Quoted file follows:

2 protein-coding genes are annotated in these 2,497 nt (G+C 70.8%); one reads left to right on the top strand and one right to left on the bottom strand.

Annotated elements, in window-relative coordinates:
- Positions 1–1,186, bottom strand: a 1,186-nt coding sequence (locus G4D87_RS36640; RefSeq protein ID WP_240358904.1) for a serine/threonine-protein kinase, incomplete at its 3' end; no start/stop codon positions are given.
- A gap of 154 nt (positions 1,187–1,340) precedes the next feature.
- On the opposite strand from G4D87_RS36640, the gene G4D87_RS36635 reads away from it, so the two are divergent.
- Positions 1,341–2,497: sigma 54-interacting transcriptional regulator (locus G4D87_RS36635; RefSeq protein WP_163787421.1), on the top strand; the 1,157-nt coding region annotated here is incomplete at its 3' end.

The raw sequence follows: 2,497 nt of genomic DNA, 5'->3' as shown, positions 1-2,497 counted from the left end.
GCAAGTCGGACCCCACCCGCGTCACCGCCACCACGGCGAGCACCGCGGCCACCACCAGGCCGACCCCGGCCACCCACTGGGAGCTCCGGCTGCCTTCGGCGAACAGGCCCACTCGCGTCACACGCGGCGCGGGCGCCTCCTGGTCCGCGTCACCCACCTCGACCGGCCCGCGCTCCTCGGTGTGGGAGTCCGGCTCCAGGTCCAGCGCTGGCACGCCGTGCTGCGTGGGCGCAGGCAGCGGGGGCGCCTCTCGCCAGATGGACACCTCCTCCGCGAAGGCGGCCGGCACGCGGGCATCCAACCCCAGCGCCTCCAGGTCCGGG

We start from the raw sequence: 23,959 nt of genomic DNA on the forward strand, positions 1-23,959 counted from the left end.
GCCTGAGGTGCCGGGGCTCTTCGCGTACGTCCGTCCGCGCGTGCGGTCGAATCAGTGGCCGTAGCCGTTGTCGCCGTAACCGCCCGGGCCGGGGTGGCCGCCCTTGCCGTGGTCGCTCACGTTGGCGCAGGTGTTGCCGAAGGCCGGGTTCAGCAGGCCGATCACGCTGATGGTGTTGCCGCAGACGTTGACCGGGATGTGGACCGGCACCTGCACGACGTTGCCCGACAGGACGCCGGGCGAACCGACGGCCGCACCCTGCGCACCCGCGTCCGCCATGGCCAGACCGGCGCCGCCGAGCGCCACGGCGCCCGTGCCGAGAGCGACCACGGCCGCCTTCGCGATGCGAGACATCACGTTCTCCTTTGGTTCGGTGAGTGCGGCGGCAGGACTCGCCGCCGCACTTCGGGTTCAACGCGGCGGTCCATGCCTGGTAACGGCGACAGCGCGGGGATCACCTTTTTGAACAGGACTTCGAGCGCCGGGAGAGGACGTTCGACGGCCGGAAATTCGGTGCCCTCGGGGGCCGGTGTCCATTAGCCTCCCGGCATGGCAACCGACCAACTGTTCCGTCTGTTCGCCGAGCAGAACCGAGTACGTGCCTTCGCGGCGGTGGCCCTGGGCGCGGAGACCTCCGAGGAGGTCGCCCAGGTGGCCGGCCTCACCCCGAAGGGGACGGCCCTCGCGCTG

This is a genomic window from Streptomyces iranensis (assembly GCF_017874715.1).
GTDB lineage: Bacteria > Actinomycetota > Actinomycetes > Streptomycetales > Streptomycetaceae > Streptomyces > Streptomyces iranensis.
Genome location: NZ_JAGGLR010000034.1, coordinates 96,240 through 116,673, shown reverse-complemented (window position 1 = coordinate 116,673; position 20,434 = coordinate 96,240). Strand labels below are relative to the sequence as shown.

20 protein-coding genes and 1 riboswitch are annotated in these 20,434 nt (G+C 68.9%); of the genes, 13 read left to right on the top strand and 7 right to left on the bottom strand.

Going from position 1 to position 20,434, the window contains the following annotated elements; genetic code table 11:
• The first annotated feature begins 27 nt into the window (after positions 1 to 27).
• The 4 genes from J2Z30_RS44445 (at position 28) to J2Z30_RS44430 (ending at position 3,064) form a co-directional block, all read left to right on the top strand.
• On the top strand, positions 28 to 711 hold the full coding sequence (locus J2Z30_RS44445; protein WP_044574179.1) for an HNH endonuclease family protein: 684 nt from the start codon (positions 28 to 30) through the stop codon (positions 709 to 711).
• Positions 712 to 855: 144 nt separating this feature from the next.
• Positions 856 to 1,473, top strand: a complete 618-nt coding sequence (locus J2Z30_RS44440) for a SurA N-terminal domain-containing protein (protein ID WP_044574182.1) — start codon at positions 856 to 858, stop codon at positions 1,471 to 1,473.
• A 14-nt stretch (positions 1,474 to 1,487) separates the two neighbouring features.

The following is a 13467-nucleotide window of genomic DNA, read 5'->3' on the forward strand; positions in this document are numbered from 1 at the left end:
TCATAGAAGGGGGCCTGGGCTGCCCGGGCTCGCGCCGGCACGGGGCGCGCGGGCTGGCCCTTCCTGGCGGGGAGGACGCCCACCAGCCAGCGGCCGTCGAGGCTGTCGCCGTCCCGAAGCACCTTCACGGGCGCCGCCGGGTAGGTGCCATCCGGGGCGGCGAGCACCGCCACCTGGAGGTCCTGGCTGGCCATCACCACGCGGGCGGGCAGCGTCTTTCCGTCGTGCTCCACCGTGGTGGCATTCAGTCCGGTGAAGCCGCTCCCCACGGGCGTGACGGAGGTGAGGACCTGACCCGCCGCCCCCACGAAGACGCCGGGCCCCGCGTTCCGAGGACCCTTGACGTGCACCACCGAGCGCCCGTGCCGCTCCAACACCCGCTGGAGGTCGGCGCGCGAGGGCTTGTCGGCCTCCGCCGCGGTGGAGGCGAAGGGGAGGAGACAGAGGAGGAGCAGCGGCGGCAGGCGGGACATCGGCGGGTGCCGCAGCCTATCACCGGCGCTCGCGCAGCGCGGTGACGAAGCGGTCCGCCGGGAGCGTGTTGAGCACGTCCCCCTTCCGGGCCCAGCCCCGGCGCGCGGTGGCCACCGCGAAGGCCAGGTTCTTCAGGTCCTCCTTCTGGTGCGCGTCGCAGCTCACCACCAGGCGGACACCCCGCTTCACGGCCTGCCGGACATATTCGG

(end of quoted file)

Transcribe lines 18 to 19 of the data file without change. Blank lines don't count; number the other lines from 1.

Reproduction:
• On the top strand, positions 28 to 711 hold the full coding sequence (locus J2Z30_RS44445; protein WP_044574179.1) for an HNH endonuclease family protein: 684 nt from the start codon (positions 28 to 30) through the stop codon (positions 709 to 711).
• Positions 712 to 855: 144 nt separating this feature from the next.